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Definitions of each

  1. to or from every one of two or more (considered individually); "they received $10 each" Scrapingweb Dictionary DB
  2. (used of count nouns) every one considered individually; "each person is mortal"; "each party is welcome" Scrapingweb Dictionary DB
  3. Every one of the two or more individuals composing a number of objects, considered separately from the rest. It is used either with or without a following noun; as, each of you or each one of you. Webster Dictionary DB
  4. Every; - sometimes used interchangeably with every. Webster Dictionary DB
  5. Every one of a number considered separately; as, each (pron.) or, each man (adj.) is expected to do his duty. The Winston Simplified Dictionary. By William Dodge Lewis, Edgar Arthur Singer. Published 1919.
  6. Every one in any number separately considered. The american dictionary of the english language. By Daniel Lyons. Published 1899.
  7. Every one separately. The Clarendon dictionary. By William Hand Browne, Samuel Stehman Haldeman. Published 1894.
  8. Being one of two or more; every. The Concise Standard Dictionary of the English Language. By James Champlin Fernald. Published 1919.
  9. Every one individually; each one. The Concise Standard Dictionary of the English Language. By James Champlin Fernald. Published 1919.
  10. Every one of any number separately considered. Nuttall's Standard dictionary of the English language. By Nuttall, P.Austin. Published 1914.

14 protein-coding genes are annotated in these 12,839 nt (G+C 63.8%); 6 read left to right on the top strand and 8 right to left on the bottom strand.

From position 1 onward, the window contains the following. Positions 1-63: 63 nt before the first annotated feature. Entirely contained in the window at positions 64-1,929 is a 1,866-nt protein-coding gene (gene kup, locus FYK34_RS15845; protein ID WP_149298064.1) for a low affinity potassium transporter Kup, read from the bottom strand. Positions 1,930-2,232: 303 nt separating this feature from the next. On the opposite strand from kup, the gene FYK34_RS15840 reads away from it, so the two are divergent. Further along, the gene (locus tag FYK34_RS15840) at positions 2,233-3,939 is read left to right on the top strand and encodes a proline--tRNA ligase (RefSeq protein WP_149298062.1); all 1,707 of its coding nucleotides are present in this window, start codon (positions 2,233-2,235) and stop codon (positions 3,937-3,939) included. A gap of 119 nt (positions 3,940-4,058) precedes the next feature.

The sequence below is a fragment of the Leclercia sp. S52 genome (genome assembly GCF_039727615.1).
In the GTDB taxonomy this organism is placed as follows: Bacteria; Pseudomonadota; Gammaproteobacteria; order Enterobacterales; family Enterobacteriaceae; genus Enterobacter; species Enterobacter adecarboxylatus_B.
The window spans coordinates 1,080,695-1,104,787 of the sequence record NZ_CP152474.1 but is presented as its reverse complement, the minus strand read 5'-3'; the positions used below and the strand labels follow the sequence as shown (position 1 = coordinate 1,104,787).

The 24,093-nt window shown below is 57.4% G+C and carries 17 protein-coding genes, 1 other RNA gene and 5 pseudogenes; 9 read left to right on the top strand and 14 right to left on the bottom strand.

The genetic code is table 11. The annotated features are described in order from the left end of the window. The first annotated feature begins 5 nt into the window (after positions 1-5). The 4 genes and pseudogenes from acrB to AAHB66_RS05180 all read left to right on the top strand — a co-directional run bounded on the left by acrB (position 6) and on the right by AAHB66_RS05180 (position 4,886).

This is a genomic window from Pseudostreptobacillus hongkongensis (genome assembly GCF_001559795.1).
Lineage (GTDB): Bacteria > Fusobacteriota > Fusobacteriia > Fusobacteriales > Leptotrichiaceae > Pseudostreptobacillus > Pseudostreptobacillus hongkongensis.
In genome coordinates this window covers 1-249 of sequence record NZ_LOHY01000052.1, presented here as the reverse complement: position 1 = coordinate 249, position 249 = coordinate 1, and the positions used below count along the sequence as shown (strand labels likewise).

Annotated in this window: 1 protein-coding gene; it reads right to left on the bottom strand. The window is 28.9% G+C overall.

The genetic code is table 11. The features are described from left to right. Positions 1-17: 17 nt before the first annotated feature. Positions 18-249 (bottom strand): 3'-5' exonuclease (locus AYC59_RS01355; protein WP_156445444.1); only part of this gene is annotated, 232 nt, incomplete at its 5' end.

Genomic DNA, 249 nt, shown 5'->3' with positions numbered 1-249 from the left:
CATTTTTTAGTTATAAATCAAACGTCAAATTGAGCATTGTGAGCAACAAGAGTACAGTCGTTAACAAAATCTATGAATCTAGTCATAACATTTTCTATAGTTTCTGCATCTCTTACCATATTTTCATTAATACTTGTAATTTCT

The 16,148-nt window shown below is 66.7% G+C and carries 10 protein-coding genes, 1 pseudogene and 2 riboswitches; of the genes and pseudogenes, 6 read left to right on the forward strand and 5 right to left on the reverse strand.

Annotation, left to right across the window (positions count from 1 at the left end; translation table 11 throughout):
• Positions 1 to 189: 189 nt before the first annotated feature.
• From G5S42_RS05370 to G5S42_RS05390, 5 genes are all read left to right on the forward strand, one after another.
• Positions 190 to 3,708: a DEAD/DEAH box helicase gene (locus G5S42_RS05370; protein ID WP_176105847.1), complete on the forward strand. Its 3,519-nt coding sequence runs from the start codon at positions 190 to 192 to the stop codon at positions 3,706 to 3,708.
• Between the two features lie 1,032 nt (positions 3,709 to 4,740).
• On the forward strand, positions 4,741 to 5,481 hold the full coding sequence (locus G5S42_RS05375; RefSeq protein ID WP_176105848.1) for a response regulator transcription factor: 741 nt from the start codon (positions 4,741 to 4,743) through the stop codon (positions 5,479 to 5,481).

11. One of two; every; every one of any number considered separately. Etymological and pronouncing dictionary of the English language. By Stormonth, James, Phelp, P. H. Published 1874.
  12. Every; -- sometimes used interchangeably with every. mso.anu.edu.au
  13. [=e]ch, adj. every one in any number separately considered.--adv. EACH'WHERE, everywhere. [A.S. ['æ]lc, supposed to be for á-ge-líc, from á (=aye), pfx. ge-, and líc, like--i.e. aye-like.] gutenberg.org/ebooks/37683
  14. (Of two or more) every (one) taken separately, as English man has two votes, e. of us has two votes, we have two votes e., they cost a penny e., e. is worse than the one before; they hate e. other, e. hates the other; sides of two triangles are equal e. to e. (a side of one to the corresponding side of the other). [old English] Concise Oxford Dictionary
  15. Either of two; every one of any number. Complete Dictionary

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